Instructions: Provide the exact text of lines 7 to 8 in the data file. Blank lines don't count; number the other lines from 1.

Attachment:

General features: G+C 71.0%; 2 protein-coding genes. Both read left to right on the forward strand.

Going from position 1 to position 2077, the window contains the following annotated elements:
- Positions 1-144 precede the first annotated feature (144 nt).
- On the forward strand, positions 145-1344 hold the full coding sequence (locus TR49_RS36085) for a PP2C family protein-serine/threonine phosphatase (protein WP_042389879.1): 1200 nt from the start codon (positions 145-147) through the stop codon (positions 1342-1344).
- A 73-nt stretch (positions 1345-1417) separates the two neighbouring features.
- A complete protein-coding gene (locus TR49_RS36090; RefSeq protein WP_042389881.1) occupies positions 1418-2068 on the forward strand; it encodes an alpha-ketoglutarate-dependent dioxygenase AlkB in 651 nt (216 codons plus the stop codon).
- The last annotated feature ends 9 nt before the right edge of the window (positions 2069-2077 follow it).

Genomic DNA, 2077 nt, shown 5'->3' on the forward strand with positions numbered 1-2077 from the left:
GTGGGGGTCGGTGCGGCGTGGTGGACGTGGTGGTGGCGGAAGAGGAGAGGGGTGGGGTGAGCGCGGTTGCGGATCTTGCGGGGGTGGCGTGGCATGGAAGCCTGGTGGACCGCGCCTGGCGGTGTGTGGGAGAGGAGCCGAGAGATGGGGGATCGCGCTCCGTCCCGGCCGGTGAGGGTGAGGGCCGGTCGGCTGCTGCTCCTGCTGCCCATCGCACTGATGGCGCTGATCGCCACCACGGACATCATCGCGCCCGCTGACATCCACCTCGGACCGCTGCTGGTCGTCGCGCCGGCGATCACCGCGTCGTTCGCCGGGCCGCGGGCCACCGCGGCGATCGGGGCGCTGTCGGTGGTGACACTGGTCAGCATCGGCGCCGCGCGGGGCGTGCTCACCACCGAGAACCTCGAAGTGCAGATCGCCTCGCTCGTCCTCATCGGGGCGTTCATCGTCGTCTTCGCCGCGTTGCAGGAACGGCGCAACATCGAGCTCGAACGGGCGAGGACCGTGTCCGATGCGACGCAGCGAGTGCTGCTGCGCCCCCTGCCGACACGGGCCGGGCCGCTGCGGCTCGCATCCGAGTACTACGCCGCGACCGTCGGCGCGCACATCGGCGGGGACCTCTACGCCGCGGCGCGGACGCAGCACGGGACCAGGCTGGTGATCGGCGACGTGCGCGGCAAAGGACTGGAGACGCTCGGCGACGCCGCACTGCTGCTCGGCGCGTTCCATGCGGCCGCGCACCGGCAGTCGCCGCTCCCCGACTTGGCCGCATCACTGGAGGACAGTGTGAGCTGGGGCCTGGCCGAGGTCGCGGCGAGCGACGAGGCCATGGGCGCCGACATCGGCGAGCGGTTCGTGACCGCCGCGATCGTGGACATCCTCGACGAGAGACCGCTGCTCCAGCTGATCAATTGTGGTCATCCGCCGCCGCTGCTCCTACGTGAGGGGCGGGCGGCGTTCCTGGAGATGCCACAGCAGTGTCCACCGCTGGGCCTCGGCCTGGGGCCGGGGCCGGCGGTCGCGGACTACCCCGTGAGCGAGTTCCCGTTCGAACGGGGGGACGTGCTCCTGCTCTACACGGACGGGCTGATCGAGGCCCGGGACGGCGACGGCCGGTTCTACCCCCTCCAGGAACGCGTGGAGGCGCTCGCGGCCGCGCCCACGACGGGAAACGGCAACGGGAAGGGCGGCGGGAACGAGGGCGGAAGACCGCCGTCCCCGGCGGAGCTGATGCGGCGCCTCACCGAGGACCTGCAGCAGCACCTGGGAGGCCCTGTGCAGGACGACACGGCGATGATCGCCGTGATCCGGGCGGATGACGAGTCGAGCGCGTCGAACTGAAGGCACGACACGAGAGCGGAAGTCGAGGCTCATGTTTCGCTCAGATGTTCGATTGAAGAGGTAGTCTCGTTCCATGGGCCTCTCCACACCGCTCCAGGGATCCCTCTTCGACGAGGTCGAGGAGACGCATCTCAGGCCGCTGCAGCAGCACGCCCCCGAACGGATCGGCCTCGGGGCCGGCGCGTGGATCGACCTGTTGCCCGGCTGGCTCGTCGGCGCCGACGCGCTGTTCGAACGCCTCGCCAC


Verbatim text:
- The last annotated feature ends 9 nt before the right edge of the window (positions 2069-2077 follow it).

Genomic DNA, 2077 nt, shown 5'->3' on the forward strand with positions numbered 1-2077 from the left: